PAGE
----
This problem stems from a misunderstanding of Aristotle’s use of the term ‘pleasure’, as this seems to imply some kind of sensual enjoyment. Aristotle says ‘with regard to particular pleasures many people go wrong in many ways…In enjoying the wrong objects, others with enjoying things with abnormal intensity, or in the wrong way’ (1118b22-24). With this in mind, looking again at the coup de grace example, it becomes clearer that one could experience ‘pleasure’ in the right way in such a situation. To cache this out further, instead of feeling a kind of callous enjoyment or sensual pleasure from performing a mercy killing, one would feel properly, that is, feel saddened at the situation, yet simultaneously feel a sense of ‘satisfaction’ (for want of a better term) that one is performing what appears, rationally, to be the ‘right’ thing to do. Being at ease with ones decision and action will presumably override the feeling of remorse one would otherwise feel, thereby lessening the pain that could have been felt.

It must be remembered, however, that Aristotle does not believe that moral conduct can be put forth as a rigid set of rules, as not only does a virtuous act depend on the situation, but on the agent also, which is why he puts forward the ‘Doctrine of the Mean’. This mean, Aristotle says, ‘is not one and the same for all’ (1106a33), thereby leaving moral conduct not as descriptive, but as evaluative. ‘Aristotle is pointing…to a general evaluative attitude’ (Burnyeat, 1980, p72) which is reliant on rational judgments to decide on right conduct. Hence, the ‘appropriate’ feelings one should habitually acquire as a virtuous person are not dogmatically put forward. They will vary between persons and situations.

The accumulation of these ‘appropriate feelings’ seems to lead to the idea that over time, in retrospect, one will have a great feeling of fulfillment and satisfaction in their moral conduct over the course of a lifetime. This may be what Aristotle is talking about when he discusses Eudaimonia: the content of which I will not discuss here. This does, however, appear to be another concept of ‘pleasure’ that the virtuous man could be said to experience, which is suggested by Kosman, whom states that virtue is ‘not a concept to do with individual moments in an agent’s life, nor with individual single actions’ (Rorty, 1980, p115). Instead of siding with only one of these views, it could be said that the pleasure (or feeling of less pain) a virtuous person experiences is twofold. In one sense it will be felt because of anindividual virtuous action, in another sense, it will be felt in a more holist way in retrospect of a virtuous life. There seems to be no reason why only one of these forms of ‘pleasure’ could be experienced.

So far, it has been explained that virtue is a conjunction of acting and feeling appropriately according to Aristotle’s mean. Acting appropriately without the right feeling is enkrateia. Feeling appropriately without acting appropriately is ‘compatible even with being asleep, or with leading a life of inactivity…nobody would call such a life happy’ (1095b33-35), but how can we harmonize both acts and emotions? Aristotle states, ‘the origin [of moral action] is choice, and the origin of choice is appetition and purposive reasoning’ (1139a31-32), both of which we are able to train through habituation, but emotion, or feeling- the other half of virtue- seem not chosen for ‘when we are angry or frightened, it is not by our choice’ (1106a2). It is these feelings, however, that impel us to act, and if we cannot choose them, how can we habitually come to be virtuous, for habituation, and thereby virtue, seem to rely on choice.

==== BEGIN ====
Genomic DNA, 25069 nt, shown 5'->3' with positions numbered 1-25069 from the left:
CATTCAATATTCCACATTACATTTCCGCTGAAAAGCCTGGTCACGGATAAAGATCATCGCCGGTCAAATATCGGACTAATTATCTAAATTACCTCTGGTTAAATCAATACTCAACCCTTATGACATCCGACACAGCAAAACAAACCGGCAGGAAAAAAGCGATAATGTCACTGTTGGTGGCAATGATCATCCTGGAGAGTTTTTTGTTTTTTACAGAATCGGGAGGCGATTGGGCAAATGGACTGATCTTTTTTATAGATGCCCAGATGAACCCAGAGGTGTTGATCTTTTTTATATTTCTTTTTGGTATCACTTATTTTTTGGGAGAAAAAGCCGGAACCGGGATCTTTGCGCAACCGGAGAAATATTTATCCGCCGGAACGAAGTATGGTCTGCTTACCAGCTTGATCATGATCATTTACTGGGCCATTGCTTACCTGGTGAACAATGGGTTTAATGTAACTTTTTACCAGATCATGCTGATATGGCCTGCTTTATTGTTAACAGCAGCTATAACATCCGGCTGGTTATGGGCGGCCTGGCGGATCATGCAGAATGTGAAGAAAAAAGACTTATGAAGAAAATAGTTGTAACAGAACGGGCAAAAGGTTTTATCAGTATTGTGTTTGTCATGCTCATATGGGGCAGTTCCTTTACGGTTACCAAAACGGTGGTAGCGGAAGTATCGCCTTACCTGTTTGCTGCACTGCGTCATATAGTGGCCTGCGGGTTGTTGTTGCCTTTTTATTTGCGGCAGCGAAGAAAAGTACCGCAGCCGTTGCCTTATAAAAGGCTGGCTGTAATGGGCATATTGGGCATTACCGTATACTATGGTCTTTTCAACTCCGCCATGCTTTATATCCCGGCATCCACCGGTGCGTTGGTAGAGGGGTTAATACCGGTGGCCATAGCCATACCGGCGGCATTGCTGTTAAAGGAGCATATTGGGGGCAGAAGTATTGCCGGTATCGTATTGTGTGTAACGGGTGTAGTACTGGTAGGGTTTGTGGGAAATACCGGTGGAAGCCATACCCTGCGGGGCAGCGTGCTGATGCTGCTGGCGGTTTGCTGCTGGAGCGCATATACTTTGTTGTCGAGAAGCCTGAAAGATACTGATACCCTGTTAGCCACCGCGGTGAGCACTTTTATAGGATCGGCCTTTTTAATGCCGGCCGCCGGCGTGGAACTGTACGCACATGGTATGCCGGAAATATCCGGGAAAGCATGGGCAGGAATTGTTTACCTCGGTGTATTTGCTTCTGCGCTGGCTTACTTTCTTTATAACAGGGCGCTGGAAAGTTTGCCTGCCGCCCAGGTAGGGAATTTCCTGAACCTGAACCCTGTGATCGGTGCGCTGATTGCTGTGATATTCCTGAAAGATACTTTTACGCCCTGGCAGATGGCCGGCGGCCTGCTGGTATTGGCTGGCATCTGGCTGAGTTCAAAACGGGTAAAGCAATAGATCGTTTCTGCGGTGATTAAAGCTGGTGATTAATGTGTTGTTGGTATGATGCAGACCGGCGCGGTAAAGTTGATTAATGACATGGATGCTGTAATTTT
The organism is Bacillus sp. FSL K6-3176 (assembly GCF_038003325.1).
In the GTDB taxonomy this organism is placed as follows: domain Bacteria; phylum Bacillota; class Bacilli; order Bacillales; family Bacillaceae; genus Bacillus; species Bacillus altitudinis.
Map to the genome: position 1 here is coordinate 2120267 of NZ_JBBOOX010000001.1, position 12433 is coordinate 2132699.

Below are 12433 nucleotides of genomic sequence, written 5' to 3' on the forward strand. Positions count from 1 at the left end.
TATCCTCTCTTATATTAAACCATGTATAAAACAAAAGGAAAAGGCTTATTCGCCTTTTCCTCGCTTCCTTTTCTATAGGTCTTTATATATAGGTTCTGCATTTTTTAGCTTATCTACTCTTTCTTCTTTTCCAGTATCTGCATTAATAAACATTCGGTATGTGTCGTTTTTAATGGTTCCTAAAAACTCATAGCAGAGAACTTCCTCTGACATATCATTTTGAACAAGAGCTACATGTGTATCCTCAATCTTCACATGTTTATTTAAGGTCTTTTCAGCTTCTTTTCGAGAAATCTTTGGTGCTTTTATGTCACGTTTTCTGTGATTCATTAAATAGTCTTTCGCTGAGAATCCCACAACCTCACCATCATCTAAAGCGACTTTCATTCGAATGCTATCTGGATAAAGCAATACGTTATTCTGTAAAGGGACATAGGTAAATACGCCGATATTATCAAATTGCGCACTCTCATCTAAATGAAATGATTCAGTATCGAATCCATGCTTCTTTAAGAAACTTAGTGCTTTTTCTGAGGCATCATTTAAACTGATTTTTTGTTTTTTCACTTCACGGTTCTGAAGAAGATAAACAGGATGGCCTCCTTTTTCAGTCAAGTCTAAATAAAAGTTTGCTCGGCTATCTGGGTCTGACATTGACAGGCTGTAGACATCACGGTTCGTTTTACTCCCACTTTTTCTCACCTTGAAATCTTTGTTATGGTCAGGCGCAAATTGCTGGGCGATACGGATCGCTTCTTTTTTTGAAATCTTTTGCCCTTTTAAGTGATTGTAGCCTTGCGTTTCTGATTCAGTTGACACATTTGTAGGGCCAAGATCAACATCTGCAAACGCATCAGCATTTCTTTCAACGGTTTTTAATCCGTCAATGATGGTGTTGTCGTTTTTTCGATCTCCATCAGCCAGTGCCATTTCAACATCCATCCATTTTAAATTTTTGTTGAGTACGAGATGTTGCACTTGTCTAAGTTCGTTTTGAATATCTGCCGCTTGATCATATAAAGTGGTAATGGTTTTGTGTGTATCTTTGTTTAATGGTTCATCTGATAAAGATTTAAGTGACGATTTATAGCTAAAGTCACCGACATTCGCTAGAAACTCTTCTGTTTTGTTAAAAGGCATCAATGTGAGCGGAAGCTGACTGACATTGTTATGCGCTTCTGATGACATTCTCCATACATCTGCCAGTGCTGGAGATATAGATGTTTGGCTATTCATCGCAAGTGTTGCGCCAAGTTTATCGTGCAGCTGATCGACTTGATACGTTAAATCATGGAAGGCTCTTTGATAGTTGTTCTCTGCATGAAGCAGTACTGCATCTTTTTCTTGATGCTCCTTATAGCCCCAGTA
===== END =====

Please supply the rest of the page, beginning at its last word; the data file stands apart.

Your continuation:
By appealing to Hughes’ point, mentioned earlier, if we introduce theoria here, and acknowledge that ‘desire must pursue the same things that reasoning asserts’ (1139a25), then by theoretically contemplating ones choice – as ‘choice is a better test of character than actions are’ (111b3-4) – it seems that we can in some sense sway our feelings based on rationality. A suitable question that is answered by this point is that asked by Burnyeat; ‘How can I learn that something is noble or just by becoming habituated to doing it?’ (Burnyeat, 1980, p74). As was mentioned earlier ‘a productive state is one that is truly reasoned’, equally, a virtuous choice is one that is, or has been, truly reasoned. So, when we feel inappropriately angry, this is because we have not utilized theoria or at least some kind of more abstract reasoning to clarify our own judgments and understanding. In this sense, feelings can be internally swayed, thus keeping this thought in line with how Aristotle may respond, as this utilizes both our theoreticaland practical reasoning, showing how we can learn to appreciate something as being noble or just through theoria.. It is through using both intellectual and moral reasoning that appropriate feelings can be indirectly chosen.

Kosman expands on how this issue could be understood; he states that feelings, understood as a choice, are ‘the abilities to be open to certain affections and closed to certain others’. Viz. we have the ‘power to be affected in certain ways’ (Rorty, p111-112) and eventually certain feelings become ‘second nature’. To paraphrase Hughes, it is through ‘truly reasoning’ that we are able to be open ‘to certain affections and closed to certain others’. It is through habitually reasoning over situations, choices, actions and emotions that we develop habits of feelings, as we come to understand ourselves and the world more fully. Kosman seems correct in saying that ‘one does not have direct control over one’s feelings, and in this sense they are not chosen’ (Kosman, 1980, 112) but if we understand feelings as being chosenindirectly by habituating virtuous conduct and contemplating over what is done, we can, it seems, train ourselves to feel appropriately; to not over- or under-react. For if a fearful person recurrently performs dangerous or brave acts, gradually, fear will diminish so that it is felt at a more appropriate level. It is this training, and rationalizing over choices (to realise that situation A is not as dangerous as was initially thought, or that Situation B is in fact the right thing to do), than enables us to indirectly choose our feelings and emotions.